The direct descendant of Capt. John Walden Meyers—a loyalist war hero and founder of nearby Belleville—Frank farmed a portion of the very same plot of land bestowed on his famous forefather by King George III for his exemplary service during the American Revolution. (Ironically enough, Capt. Meyers was the 18th-century version of a special-forces operative, a crack spy and daring soldier most renowned for leading a late-night raid on the home of a U.S. general. To patriot children, he was the bogeyman. If you don’t behave, their mothers would say, Capt. Meyers “will come and eat you.”) Signed in 1798, nearly 70 years before Canadian Confederation, the Crown land patent assigned the property to the Meyers clan “forever.”

Even Stephen Harper sympathized with Meyers’s plight, delaying construction plans for at least a year in the hopes that a fair deal could be reached. “The Prime Minister told me his concerns that he wanted this, as much as possible, to be a negotiated settlement,” Norlock said. “He was aware of the history behind this and the sensitivity that the government should have.” By 2012, however, the government’s patience had run out; Meyers was served with a notice of expropriation that said his land was required “for a purpose related to the safety or security of Canada.” (All levels of government have to the power to expropriate private property, in exchange for “fair market value,” if it’s required for the public projects such as highways, hospitals and hockey arenas.)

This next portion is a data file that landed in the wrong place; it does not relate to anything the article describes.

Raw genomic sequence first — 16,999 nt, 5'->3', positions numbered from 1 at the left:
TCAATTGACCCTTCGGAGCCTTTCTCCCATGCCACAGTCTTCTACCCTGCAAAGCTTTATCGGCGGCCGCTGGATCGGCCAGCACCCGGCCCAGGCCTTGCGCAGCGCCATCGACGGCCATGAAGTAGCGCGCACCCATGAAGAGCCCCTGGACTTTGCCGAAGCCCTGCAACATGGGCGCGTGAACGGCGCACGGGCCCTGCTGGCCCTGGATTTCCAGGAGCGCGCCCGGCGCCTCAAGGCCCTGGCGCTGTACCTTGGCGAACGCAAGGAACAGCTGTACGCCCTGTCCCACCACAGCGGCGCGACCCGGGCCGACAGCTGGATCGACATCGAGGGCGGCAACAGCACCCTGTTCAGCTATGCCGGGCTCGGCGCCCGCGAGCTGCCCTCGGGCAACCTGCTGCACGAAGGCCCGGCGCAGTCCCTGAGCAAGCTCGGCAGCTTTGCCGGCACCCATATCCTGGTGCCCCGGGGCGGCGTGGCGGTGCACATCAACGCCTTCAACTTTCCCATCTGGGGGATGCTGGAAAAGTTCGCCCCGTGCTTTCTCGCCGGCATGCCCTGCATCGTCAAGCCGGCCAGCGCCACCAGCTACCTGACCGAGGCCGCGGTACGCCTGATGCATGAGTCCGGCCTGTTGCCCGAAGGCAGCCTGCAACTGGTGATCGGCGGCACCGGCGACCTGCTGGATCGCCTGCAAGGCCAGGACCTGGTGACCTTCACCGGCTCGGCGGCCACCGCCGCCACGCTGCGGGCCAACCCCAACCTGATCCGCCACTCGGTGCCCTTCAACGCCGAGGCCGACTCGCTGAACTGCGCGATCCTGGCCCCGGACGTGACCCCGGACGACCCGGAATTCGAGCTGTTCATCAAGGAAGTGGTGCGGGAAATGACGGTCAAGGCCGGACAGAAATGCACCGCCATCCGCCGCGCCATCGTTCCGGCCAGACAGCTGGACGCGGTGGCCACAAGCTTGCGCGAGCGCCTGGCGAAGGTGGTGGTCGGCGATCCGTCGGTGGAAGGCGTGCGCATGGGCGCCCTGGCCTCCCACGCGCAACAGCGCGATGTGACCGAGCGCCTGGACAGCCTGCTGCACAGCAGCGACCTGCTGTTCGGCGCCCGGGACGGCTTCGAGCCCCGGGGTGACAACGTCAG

Meyers hired a lawyer and filed a last-ditch appeal with an independent hearings officer, arguing, among other things, that the government didn’t actually need his 90 hectares to finish JTF-2’s new headquarters because the other 11 properties it acquired provided plenty of space. Barely a dozen people showed up to listen to Meyers’s tearful plea, and the hearings officer wielded no real authority. Federal officials read her report and went ahead with the expropriation anyway. (The Meyers home, separated from the rest of the land by a set of train tracks, was not expropriated.)

Although he doesn’t own the property anymore, Meyers signed numerous lease agreements with the government that allowed him to continue farming the land (and emptying his barn and sheds) while both sides negotiated the final selling price. But in October—amid news that the final lease agreement had expired, and Meyers would soon be ousted—his story suddenly exploded on social media, triggering a Facebook campaign to “save” the farm that now boasts more than 57,000 supporters.

A few weeks later, Meyers actually agreed on a selling price and signed the final pieces of paperwork—but quickly backtracked, saying he was pressured to surrender and that the deal was null and void. Bolstered by his growing legion of Internet followers (and the few dozen protesters who periodically arrived at his farm, waving Canadian flags), Meyers vowed to fight on, even though he officially lost the land more than two years ago.

When the government cheques arrived in February—totaling $3.3 million, according to one published report—Meyers refused to cash them. He still does. “I don’t want the money, I want the land,” he says. “This has got nothing to do with the price. I’ve told them that from the beginning.”

Meyers has no idea when the heavy equipment will arrive, or what he’ll do when it does. “What can I do?” he asks. “What would you do? “Why not just take me out, tie my hands, and shoot me instead of harassing me for eight years? What is the difference?”